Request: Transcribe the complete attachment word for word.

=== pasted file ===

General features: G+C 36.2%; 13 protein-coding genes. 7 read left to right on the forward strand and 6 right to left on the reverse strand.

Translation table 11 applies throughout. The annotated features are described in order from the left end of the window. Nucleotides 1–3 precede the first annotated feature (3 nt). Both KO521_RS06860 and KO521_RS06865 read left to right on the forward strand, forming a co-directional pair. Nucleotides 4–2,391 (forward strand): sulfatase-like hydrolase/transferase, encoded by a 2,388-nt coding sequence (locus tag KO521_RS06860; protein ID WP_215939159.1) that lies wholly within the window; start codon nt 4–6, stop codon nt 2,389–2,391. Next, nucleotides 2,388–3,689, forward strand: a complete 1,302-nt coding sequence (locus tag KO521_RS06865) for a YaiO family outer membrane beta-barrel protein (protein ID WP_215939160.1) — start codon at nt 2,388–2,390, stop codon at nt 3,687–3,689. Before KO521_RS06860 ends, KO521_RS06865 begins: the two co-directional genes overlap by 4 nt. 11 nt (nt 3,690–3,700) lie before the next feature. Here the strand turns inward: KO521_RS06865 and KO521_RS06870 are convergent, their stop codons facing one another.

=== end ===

General features: G+C 36.2%; 13 protein-coding genes. 7 read left to right on the forward strand and 6 right to left on the reverse strand.

Translation table 11 applies throughout. The annotated features are described in order from the left end of the window. Nucleotides 1–3 precede the first annotated feature (3 nt). Both KO521_RS06860 and KO521_RS06865 read left to right on the forward strand, forming a co-directional pair. Nucleotides 4–2,391 (forward strand): sulfatase-like hydrolase/transferase, encoded by a 2,388-nt coding sequence (locus tag KO521_RS06860; protein ID WP_215939159.1) that lies wholly within the window; start codon nt 4–6, stop codon nt 2,389–2,391. Next, nucleotides 2,388–3,689, forward strand: a complete 1,302-nt coding sequence (locus tag KO521_RS06865) for a YaiO family outer membrane beta-barrel protein (protein ID WP_215939160.1) — start codon at nt 2,388–2,390, stop codon at nt 3,687–3,689. Before KO521_RS06860 ends, KO521_RS06865 begins: the two co-directional genes overlap by 4 nt. 11 nt (nt 3,690–3,700) lie before the next feature. Here the strand turns inward: KO521_RS06865 and KO521_RS06870 are convergent, their stop codons facing one another.